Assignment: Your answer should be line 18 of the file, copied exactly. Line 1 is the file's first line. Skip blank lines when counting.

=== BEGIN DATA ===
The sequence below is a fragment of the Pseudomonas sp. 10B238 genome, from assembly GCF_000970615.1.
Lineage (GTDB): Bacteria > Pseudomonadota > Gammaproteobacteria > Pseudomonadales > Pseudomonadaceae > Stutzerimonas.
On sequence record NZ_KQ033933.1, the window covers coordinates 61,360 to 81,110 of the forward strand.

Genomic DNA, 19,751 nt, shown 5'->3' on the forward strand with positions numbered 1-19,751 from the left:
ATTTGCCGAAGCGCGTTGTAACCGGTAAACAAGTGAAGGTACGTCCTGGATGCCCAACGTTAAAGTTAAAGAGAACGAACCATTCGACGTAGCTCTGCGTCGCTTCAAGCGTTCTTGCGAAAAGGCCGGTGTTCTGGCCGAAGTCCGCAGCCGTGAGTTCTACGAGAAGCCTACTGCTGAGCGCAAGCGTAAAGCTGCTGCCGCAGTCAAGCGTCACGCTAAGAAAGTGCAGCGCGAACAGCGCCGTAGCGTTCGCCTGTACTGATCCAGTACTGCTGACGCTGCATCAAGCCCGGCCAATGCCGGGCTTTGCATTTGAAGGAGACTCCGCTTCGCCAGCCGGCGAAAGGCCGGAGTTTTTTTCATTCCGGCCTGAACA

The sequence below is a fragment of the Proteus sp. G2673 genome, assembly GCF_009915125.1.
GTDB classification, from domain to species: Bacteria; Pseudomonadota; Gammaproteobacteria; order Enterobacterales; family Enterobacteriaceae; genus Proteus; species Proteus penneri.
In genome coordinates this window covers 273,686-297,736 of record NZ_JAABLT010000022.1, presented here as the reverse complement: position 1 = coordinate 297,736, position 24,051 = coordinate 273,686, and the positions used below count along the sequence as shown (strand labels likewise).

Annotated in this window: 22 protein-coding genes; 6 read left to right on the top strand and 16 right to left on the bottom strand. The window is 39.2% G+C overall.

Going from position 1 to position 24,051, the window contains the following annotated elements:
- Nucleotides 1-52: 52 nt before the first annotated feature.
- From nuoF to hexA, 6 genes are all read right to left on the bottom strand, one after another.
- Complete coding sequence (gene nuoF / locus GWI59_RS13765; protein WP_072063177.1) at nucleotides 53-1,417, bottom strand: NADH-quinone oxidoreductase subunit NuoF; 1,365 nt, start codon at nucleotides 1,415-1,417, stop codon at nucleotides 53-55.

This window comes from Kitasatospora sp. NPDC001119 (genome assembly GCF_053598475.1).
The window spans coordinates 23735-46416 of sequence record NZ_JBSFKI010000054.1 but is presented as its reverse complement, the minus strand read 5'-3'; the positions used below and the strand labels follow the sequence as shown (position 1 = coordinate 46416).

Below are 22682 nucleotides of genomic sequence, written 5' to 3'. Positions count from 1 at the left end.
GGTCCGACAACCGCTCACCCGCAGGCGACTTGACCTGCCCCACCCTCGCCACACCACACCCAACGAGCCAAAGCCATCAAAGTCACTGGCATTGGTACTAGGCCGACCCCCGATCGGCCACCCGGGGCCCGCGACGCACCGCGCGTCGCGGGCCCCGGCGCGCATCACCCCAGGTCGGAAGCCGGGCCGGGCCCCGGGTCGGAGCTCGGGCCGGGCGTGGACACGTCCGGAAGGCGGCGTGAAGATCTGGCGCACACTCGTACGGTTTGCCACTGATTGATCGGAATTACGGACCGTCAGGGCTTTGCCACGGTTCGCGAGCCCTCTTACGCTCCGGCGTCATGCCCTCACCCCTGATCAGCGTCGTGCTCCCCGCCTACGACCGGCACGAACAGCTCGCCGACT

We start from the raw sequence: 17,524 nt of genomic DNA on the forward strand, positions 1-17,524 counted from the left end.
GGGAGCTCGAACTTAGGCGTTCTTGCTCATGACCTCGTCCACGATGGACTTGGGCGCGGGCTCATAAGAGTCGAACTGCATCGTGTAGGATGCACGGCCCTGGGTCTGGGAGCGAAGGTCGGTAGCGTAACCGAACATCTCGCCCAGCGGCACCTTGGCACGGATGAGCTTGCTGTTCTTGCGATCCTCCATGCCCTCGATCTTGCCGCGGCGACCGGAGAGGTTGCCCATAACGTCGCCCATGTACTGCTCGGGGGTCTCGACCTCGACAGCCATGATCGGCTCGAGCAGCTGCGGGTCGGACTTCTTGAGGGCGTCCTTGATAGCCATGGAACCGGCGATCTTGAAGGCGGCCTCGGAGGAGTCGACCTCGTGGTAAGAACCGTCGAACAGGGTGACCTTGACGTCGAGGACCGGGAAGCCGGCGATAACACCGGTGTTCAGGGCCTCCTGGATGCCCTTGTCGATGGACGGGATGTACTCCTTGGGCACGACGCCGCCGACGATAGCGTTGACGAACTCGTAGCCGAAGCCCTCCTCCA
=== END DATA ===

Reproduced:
We start from the raw sequence: 17,524 nt of genomic DNA on the forward strand, positions 1-17,524 counted from the left end.